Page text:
Health Matters: Giving the gift of healthy living – The State Journal-Register

By Qing Yang and Kevin Parker| State Journal-Register

In a year unlike any other, health and wellness has stood out as a top issue on our minds. Stay safe and healthy has become a common greeting that embodies our anxiety and concern, tempered with a dose of hope and optimism. Maybe more than anything, 2020 has caused us to look for gratitude. During this holiday season, we want to focus on being well and taking care of ourselves and each other. As we search for the best gifts for friends and loved ones, weve come across some wonderful options to promote healthier living.

Yoga Mat

Practicing yoga at home is a convenient and safe way to exercise during the pandemic. A yoga mat is appreciated by anyone from first-time practitioners to expert yoginis. Theres a plethora of virtual classes on streaming platforms and apps. Online fitness communities build accountability and motivation. Besides flow sequences, we use our mats daily for deep stretching, foam rolling and core work.

Fingertip Pulse Oximeter

A pulse oximeter is a small battery-powered device that clips onto your finger and uses red light to measure how much oxygen is in your blood. Blood oxygen level (called oxygen saturation or SpO2) is considered a vital sign, just like your heart rate, blood pressure and temperature. Normal SpO2 is 95-100%. A number below 92% warrants a call to the doctor. Patients with COVID-19 often have decreased SpO2, even if theyre feeling fine. Many dont seek medical care until theyre severely short of breath, but by then, their oxygen level is dangerously low. Monitoring your oxygen level at home lets you catch the early warning signs and get prompt treatment. A pulse oximeter is useful for monitoring other chronic health conditions such as heart disease, emphysema and sleep apnea, too. You can purchase one at a pharmacy or online without a prescription.

Bike Helmet

If you are considering gifting a bicycle, skateboard, scooter, pogo stick or inline skates, then we suggest bundling a safety helmet with it. Helmets not only protect our heads and brains, but also playfully reflect our personalities and style. Weve often admired the dinosaur helmet featuring 3D scales worn by our neighbors five-year-old son! We recommend looking out for CPSC & ASTM certified helmets.

Motivational Water Bottle

Theres no shortage of reusable water bottles out there, but were intrigued with the emergence of motivational water bottles. Available from multiple retailers, these bottles inspire with reminder phrases (keep drinking) and positive affirmations (well done!) to encourage you to drink at least a gallon of water throughout the day. The pandemic has given us a moment, maybe too many free moments, to slow down and do some introspection; one important thing weve realized is the need for more self-care, and for us, it starts with irrigating our body and mind.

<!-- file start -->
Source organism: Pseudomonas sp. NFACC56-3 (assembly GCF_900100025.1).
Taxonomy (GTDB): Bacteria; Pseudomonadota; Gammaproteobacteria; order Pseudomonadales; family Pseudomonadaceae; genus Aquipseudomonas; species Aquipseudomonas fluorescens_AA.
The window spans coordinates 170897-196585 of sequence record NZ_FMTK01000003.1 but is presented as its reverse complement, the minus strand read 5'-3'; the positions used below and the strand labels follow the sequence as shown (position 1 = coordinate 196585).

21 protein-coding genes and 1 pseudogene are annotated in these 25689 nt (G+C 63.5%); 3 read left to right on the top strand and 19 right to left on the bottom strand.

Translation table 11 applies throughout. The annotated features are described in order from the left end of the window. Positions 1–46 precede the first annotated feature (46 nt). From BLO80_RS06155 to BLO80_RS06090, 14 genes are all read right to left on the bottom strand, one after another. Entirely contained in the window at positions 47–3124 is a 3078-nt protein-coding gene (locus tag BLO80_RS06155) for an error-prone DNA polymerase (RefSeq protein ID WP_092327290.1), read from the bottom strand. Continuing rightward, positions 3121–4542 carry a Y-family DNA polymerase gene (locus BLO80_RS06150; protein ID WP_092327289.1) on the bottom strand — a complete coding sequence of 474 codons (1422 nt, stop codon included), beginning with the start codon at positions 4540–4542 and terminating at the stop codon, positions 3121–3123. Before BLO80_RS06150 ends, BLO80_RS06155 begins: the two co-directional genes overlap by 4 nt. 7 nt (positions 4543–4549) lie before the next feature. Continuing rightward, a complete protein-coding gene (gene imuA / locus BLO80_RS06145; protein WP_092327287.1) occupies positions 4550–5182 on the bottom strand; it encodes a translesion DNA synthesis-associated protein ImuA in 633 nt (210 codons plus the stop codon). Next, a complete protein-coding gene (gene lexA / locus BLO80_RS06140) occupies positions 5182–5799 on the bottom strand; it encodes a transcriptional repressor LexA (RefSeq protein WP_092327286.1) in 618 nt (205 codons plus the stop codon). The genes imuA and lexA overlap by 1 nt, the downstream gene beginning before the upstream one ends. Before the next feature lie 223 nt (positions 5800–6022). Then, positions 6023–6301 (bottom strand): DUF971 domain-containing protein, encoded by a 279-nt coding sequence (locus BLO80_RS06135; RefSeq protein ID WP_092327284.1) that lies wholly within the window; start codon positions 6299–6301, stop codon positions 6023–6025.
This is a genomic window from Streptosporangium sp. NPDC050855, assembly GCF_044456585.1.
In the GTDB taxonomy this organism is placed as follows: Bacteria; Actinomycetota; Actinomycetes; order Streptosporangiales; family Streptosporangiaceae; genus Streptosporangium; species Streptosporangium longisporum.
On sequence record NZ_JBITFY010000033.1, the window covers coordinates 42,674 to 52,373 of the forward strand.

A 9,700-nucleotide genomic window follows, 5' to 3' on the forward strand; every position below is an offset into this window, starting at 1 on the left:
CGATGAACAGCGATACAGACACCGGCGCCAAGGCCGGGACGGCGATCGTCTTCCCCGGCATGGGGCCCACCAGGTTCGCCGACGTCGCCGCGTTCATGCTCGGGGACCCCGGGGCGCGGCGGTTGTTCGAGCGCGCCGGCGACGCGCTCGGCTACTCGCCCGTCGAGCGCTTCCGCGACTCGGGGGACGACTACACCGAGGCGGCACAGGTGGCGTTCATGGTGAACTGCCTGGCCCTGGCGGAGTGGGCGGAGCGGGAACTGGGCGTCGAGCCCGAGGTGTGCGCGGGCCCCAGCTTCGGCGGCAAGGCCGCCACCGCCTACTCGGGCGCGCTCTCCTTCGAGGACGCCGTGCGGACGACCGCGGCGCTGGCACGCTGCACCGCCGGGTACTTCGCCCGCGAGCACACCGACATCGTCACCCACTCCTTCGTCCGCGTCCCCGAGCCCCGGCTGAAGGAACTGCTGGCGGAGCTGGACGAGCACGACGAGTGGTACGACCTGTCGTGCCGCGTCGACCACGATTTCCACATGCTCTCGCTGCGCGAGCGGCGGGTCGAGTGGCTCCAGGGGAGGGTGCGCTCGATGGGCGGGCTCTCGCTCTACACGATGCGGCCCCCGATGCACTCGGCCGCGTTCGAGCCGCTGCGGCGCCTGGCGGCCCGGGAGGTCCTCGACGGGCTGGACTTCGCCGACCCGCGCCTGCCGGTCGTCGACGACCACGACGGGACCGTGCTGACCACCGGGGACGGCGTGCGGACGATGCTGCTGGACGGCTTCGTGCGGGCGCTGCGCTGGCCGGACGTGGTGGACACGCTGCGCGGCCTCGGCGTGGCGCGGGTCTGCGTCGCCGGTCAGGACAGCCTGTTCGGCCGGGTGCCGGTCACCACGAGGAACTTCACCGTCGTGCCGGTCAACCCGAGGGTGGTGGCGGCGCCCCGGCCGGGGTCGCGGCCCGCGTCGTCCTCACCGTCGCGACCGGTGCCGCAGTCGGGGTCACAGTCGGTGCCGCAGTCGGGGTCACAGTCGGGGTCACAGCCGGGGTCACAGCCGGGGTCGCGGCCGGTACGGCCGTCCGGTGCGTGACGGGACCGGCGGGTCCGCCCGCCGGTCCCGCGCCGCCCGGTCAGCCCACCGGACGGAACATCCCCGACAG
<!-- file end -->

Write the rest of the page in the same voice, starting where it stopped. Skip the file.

Nighttime Lights and Reflectors

The Norwegians have an expression Frilufsliv which translates to free air life it promotes open air living to celebrate time outdoors every day for all ages and in all weather. Spending a few hours outdoors improves our mood and the way we experience the world. As the sun sets at 4:30pm, its important to extend the active parts of the day, even if daytime is dark out. To do this safely, we want to be conscious of and protect ourselves against any possible hazards! We encourage you to consider gifts of clothing reflectors or lights for the runners, joggers and dog-walkers in your life. If its in your budget, then pair it with fleece workout clothes to stay warm and dry while outside.

Ergonomic Seat Cushion

As promoters of health, we discourage a sedentary lifestyle whenever possible, but prolonged sitting has become inevitable with work-from-home and online-schooling. A memory-foam or gel cushion can transform a stiff office or dining chair to give you comfort and support. It can even relieve hip and back pain and prevent bad posture.

Admittedly, these gift ideas are partially influenced by the COVID-19 pandemic, which has given us the opportunity to examine and reimagine our health habits and routines. As we look to the new year, we hope these suggestions will help inspire and reinforce your healthy activities and daily habits.

Qing Yang and Kevin Parker are a married couple and live in Springfield. Dr. Yang received her medical degree from Yale University School of Medicine and completed residency training at Massachusetts General Hospital. She is an anesthesiologist at HSHS Medical Group. Parker has helped formulate and administer public policy at various city and state governments around the country. He is formerly the group chief information officer for education with the Illinois Department of Innovation and Technology. This column is not intended to substitute for professional medical advice, diagnosis or treatment. The opinions are those of the writers and do not represent the views of their employers.

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Health Matters: Giving the gift of healthy living - The State Journal-Register

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